Well, looks like my backup plan for after graduation is a big, fat NO. I want to apply to Teach for America. For those who don't know what that is, it's like the movie Freedom Writers. Basically, I want to move to the inner-city (ideally in Phoenix, AZ) and teach at a disadvantaged school. Since TFA is such a prestigious program, I was looking into a backup plan. I'd certainly apply to both programs, and TFA is my top choice, but I just wanted to make sure I had somewhere to go in case I don't get in.
So, I found this pretty awesome program called Association for Catholic Educators, and it sounded perfect. It's just like TFA, but you teach at a Catholic school (which is absolutely perfect for me). So, intrigued by the program, I decided to request some information and got in touch with one of the directors.
This morning, I had a nice little telephone chat with the director, and found out some rather upsetting news. First of all, you can't pick your location. Meaning, I could maybe get stationed in Phoenix, or I could get somewhere like the Mississippi Delta (in the middle of nowhere). I'm a city girl, I go crazy even living in the suburbs where I am now, I need somewhere big and exciting like the city to keep me entertained. I definitely was deterred by finding this out, but I figured that I could easily get past that if that was the only drawback to the program.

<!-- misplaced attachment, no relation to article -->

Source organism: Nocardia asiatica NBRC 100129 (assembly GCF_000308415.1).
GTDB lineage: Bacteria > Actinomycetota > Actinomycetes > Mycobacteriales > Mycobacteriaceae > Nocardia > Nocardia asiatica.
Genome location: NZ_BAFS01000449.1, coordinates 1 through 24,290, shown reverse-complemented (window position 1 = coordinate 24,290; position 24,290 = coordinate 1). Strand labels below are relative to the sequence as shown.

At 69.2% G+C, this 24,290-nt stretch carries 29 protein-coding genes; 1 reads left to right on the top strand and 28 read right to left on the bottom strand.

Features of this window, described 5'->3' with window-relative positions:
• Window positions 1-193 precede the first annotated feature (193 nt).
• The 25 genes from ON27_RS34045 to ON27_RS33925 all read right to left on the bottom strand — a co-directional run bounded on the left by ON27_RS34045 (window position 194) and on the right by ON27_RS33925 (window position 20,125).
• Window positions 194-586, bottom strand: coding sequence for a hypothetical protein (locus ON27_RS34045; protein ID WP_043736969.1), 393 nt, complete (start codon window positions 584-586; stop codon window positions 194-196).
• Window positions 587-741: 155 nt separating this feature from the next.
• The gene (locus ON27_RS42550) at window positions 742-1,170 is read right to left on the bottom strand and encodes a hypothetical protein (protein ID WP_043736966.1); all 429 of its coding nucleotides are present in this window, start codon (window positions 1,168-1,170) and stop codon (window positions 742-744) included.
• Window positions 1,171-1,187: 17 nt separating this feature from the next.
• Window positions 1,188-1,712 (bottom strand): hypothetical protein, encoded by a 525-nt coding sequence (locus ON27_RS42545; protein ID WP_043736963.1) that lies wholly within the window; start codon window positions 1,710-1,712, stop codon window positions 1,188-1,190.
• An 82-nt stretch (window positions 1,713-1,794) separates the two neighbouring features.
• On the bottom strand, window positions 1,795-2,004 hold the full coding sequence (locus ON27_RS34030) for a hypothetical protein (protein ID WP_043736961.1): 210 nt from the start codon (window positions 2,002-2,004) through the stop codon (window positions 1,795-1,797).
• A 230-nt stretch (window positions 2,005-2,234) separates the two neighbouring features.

Unfortunately, things quickly went from bad to worse. ACE is a teacher certification program as well. Meaning, after studying at school for four years to teach middle and high school history and social studies, that is NOT what I would teach with ACE. I would spend the summer before leaving in a whirlwind certification program for elementary education. That's right, instead of utilizing what skills I have, they're going to make me learn all new ones and then spend two years of my life teaching exactly what I don't. They might as well tell me I'll be teaching high school math!
It really doesn't make sense to run a program like this. I mean, you're basically deterring real teachers from joining the program. Instead, all you're going to get is college graduates who are not certified in teaching before, haven't studied it at all, have no classroom management skills and don't know how to plan a lesson, recognize the plethora of emotional issues that come with students in schools like this, but rather people who think they can handle this sort of class without even having set foot in a classroom before this. In my personal opinion, they are just setting themselves up for disaster in the classroom since actual teachers are discouraged since they can't teach what they spent four years of their lives studying for.